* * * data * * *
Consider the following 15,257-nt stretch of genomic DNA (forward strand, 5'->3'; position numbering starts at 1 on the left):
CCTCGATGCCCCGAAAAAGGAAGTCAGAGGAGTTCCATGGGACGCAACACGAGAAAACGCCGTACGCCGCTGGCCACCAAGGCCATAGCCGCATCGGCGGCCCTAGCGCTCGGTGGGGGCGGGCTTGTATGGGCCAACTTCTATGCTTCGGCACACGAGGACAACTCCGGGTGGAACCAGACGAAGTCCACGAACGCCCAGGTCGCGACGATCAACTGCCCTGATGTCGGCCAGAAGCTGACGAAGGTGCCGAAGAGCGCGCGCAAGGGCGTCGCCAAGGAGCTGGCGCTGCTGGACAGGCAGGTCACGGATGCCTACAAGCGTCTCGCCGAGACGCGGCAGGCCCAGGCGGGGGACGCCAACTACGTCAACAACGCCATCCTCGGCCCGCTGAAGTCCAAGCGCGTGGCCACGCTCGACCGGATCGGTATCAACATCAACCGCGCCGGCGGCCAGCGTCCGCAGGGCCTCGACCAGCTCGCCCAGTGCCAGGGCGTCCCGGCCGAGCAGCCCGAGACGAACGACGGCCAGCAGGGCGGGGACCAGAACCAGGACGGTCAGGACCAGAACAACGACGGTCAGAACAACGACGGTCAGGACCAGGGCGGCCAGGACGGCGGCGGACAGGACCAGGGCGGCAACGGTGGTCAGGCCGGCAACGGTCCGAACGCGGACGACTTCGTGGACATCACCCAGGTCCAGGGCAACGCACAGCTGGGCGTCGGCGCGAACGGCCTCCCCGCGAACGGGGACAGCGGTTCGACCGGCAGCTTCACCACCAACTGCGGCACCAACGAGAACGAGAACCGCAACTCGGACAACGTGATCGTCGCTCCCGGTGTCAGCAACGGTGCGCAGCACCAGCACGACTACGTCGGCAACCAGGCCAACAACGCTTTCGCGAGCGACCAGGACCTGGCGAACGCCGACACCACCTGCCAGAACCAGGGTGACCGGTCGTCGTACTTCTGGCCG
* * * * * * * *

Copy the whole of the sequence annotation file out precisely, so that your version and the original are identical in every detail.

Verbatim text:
Consider the following 15,257-nt stretch of genomic DNA (forward strand, 5'->3'; position numbering starts at 1 on the left):
CCTCGATGCCCCGAAAAAGGAAGTCAGAGGAGTTCCATGGGACGCAACACGAGAAAACGCCGTACGCCGCTGGCCACCAAGGCCATAGCCGCATCGGCGGCCCTAGCGCTCGGTGGGGGCGGGCTTGTATGGGCCAACTTCTATGCTTCGGCACACGAGGACAACTCCGGGTGGAACCAGACGAAGTCCACGAACGCCCAGGTCGCGACGATCAACTGCCCTGATGTCGGCCAGAAGCTGACGAAGGTGCCGAAGAGCGCGCGCAAGGGCGTCGCCAAGGAGCTGGCGCTGCTGGACAGGCAGGTCACGGATGCCTACAAGCGTCTCGCCGAGACGCGGCAGGCCCAGGCGGGGGACGCCAACTACGTCAACAACGCCATCCTCGGCCCGCTGAAGTCCAAGCGCGTGGCCACGCTCGACCGGATCGGTATCAACATCAACCGCGCCGGCGGCCAGCGTCCGCAGGGCCTCGACCAGCTCGCCCAGTGCCAGGGCGTCCCGGCCGAGCAGCCCGAGACGAACGACGGCCAGCAGGGCGGGGACCAGAACCAGGACGGTCAGGACCAGAACAACGACGGTCAGAACAACGACGGTCAGGACCAGGGCGGCCAGGACGGCGGCGGACAGGACCAGGGCGGCAACGGTGGTCAGGCCGGCAACGGTCCGAACGCGGACGACTTCGTGGACATCACCCAGGTCCAGGGCAACGCACAGCTGGGCGTCGGCGCGAACGGCCTCCCCGCGAACGGGGACAGCGGTTCGACCGGCAGCTTCACCACCAACTGCGGCACCAACGAGAACGAGAACCGCAACTCGGACAACGTGATCGTCGCTCCCGGTGTCAGCAACGGTGCGCAGCACCAGCACGACTACGTCGGCAACCAGGCCAACAACGCTTTCGCGAGCGACCAGGACCTGGCGAACGCCGACACCACCTGCCAGAACCAGGGTGACCGGTCGTCGTACTTCTGGCCG